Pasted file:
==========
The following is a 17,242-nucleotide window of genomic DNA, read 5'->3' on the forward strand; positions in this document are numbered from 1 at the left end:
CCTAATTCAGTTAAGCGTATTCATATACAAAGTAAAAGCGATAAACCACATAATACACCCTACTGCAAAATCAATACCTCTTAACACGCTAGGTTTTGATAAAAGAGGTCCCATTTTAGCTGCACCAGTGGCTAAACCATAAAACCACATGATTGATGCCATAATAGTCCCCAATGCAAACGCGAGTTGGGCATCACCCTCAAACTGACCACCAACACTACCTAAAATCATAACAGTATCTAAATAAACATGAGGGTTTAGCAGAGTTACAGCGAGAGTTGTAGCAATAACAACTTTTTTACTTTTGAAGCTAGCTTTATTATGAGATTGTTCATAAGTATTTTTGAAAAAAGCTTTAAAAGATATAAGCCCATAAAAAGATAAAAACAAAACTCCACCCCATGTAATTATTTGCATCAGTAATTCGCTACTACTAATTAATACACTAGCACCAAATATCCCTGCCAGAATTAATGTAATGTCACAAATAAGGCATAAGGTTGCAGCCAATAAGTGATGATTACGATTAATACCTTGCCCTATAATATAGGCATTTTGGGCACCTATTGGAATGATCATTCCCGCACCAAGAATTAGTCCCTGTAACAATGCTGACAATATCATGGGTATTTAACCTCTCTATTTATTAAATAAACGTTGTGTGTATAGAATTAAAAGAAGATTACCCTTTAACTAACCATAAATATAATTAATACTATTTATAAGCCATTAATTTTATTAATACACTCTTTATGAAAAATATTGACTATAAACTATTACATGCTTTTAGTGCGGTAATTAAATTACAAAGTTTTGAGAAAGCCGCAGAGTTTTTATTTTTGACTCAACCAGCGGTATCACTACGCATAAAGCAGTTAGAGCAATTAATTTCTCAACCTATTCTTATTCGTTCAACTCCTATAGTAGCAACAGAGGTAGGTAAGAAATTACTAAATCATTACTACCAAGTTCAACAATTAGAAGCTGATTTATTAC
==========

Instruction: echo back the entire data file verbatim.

The following is a 17,242-nucleotide window of genomic DNA, read 5'->3' on the forward strand; positions in this document are numbered from 1 at the left end:
CCTAATTCAGTTAAGCGTATTCATATACAAAGTAAAAGCGATAAACCACATAATACACCCTACTGCAAAATCAATACCTCTTAACACGCTAGGTTTTGATAAAAGAGGTCCCATTTTAGCTGCACCAGTGGCTAAACCATAAAACCACATGATTGATGCCATAATAGTCCCCAATGCAAACGCGAGTTGGGCATCACCCTCAAACTGACCACCAACACTACCTAAAATCATAACAGTATCTAAATAAACATGAGGGTTTAGCAGAGTTACAGCGAGAGTTGTAGCAATAACAACTTTTTTACTTTTGAAGCTAGCTTTATTATGAGATTGTTCATAAGTATTTTTGAAAAAAGCTTTAAAAGATATAAGCCCATAAAAAGATAAAAACAAAACTCCACCCCATGTAATTATTTGCATCAGTAATTCGCTACTACTAATTAATACACTAGCACCAAATATCCCTGCCAGAATTAATGTAATGTCACAAATAAGGCATAAGGTTGCAGCCAATAAGTGATGATTACGATTAATACCTTGCCCTATAATATAGGCATTTTGGGCACCTATTGGAATGATCATTCCCGCACCAAGAATTAGTCCCTGTAACAATGCTGACAATATCATGGGTATTTAACCTCTCTATTTATTAAATAAACGTTGTGTGTATAGAATTAAAAGAAGATTACCCTTTAACTAACCATAAATATAATTAATACTATTTATAAGCCATTAATTTTATTAATACACTCTTTATGAAAAATATTGACTATAAACTATTACATGCTTTTAGTGCGGTAATTAAATTACAAAGTTTTGAGAAAGCCGCAGAGTTTTTATTTTTGACTCAACCAGCGGTATCACTACGCATAAAGCAGTTAGAGCAATTAATTTCTCAACCTATTCTTATTCGTTCAACTCCTATAGTAGCAACAGAGGTAGGTAAGAAATTACTAAATCATTACTACCAAGTTCAACAATTAGAAGCTGATTTATTAC